The original Rudy’s Country Store and Bar-B-Q in Leon Springs is about a 15-mile drive from my childhood home in San Antonio. But growing up, if I rolled down the window around mile 14.5, I could smell the oak wood burning, smoking up the meat just right. It evoked a savory campfire, a scent that I’d take home with me, in my jeans and hair, long after driving away. (There would never be any other leftovers.)

Waiting in line is a crucial part of the Rudy’s experience. Butchers cut meat within view, the thud of their knives always outpacing the strum of country music playing overhead. The meat moves from the chopping block to the scale to your family’s red milk crate, for easy transport. As you wait in line to choose your meats and sides, you pass by several ice chests full of glass-bottle beverages. I remember how my right hand would go numb fishing in the tanks for an IBC cream soda, a cold dull pain to offset the heat of South Central Texas. My family always ordered the same thing: four links of jalapeño sausage, a pound of brisket, a half pound of smoked turkey, one pint of creamed corn, and one pint of spicy pinto beans. (As for me and my house, beans will not be sweet.) Finally, depending on the size of your family, the cashier will throw in a half or full loaf of Hill Country Fare white bread—the Rudy’s version of a mint or a fortune cookie. Think of the bread as a sponge. Don’t leave any drops behind.

I suppose, in theory, an individual could go to Rudy’s and just order a sandwich or something else small, but that’s doing it wrong. Rudy’s is meant to be a group activity, served family-style. Maybe that’s why the dining areas have such a church-potluck aesthetic. Outside seating offers wooden picnic tables; inside, surrounded by metal folding chairs, you’ll find long tables covered in red-checkered vinyl table “cloth.”

Every table has the most beautiful centerpiece: the signature “Rudy’s Sause,” so good—and distinct—from other barbecue sauces that it gets its own spelling. The sauce is THICK and loaded with cracked black pepper (there is also a mild “Sissy Sause” available, but I’ve always thought of that as more of a prop than a condiment). There are no plates at Rudy’s, just thin cardboard boats for beans and corn, and then butcher paper that serves as both placemat, plate, and canvas. It’s best to start out your meal by glugging out a generous pool of sause onto your supper palette; paint the meal maroon.

I don’t live fifteen miles from the original Rudy’s anymore. At the age of eighteen, I became a Texpat, and since then, I’ve lived abroad in South Carolina; then Georgia; Washington, D.C.; New York City; and San Diego. Rudy’s has breached the borders of surrounding states (Oklahoma, Colorado, New Mexico, and Arizona) but it hasn’t extended its franchise to any of the cities I’ve lived in since moving away from San Antonio. But here’s the rub (assume all puns in this piece are intended): As much as I miss the (self-designated) “Worst Bar-B-Q in Texas,” I don’t want Rudy’s to lay roots in California or New York. Because would it still be Texas brisket if it were smoked in northern air? Would it still be a Rudy’s sponge if the white bread was sourced by Sprouts instead of H-E-B? I’m inclined to think not.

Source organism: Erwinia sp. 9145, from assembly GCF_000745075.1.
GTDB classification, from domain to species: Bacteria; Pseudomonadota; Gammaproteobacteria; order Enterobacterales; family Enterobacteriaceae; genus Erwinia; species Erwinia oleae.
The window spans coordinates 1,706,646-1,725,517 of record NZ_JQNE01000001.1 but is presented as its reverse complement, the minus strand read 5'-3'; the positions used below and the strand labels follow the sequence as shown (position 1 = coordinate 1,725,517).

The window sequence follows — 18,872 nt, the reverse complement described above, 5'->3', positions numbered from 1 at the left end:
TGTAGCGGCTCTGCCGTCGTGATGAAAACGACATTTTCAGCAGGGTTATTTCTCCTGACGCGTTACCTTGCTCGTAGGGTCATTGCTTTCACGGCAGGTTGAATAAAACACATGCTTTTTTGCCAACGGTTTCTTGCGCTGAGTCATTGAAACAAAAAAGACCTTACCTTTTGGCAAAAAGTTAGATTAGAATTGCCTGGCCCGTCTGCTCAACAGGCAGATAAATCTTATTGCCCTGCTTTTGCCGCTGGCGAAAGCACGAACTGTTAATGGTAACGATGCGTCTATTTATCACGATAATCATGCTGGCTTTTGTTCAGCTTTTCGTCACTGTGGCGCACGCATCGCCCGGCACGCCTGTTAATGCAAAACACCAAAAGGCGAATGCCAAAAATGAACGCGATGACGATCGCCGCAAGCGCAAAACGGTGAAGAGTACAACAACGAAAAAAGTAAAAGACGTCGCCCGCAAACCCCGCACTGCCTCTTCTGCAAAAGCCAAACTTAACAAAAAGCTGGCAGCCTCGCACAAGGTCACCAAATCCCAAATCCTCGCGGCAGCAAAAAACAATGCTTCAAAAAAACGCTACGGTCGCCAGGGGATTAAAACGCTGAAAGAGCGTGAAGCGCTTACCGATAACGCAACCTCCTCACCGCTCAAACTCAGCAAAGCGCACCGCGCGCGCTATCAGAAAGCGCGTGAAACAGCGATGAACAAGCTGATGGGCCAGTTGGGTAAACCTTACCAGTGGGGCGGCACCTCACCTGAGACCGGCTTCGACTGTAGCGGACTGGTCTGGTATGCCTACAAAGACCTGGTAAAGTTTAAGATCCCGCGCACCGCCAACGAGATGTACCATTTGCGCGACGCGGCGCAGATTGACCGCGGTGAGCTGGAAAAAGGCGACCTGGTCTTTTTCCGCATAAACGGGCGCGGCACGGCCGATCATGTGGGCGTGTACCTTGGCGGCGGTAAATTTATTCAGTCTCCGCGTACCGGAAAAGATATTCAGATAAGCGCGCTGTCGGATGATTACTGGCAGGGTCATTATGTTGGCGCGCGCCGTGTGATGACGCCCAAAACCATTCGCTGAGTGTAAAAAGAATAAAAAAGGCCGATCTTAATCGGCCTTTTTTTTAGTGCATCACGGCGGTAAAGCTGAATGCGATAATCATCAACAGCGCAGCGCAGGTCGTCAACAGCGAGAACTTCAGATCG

Once, my mom, a Texas lifer, asked me if I wanted her and my dad to move from home to live in the same city as me. The question was rhetorical—she’d never do it—but thought-provoking. My answer surprised me: I’d never want her to move. Some people—some restaurants—don’t seem fully themselves detached from their home state. Something about the surroundings makes them come alive, and besides, it’s comforting to know that when you go home, they’ll be there (for Rudy’s, from 10:30 a.m. to 9 p.m.; for Mom, 24 hours a day).

Now, that doesn’t mean I won’t eat Rudy’s outside of Texas.

During the height of the pandemic, my husband and I lived in New York City. Fortunately, so did my sister, Erin, and her husband. We were lucky enough to not get COVID-sick, but we did get homesick. That’s when Erin, savvy gal that she is, discovered that Rudy’s does overnight delivery nationwide. With the help of FedEx and a lot of dry ice, a box full of brisket, creamed corn, jalapeño sausage, and spicy pinto beans arrived at the doorstep of my sister’s Brooklyn brownstone. So, naturally, we had a feast, and then we played some Texas Hold’em.

The steaks were high. Winner got to take home the burnt end of the brisket. Reader, I cleaned up that poker table better than a floppy piece of white bread.

I won, but I ended up sharing. Ultimately, I served the burnt end family-style, the way God Rudy’s intended. A few days after the feast, I cooked my sister and myself some brisket-and-egg breakfast tacos, alongside some homemade salsa roja. The flour tortillas weren’t pillowy and pliable, but you can’t have it all—outside of Texas.

I guess I should tell you that Rudy’s also sells a brisket-scented candle. So you don’t technically have to be half a mile from a Rudy’s to absorb that savory, oaky aroma. But to me, this candle just seems rude. The scent without the bite? Don’t tantalize me, Texas. Mom, if you’re reading this, I don’t want that candle for Christmas.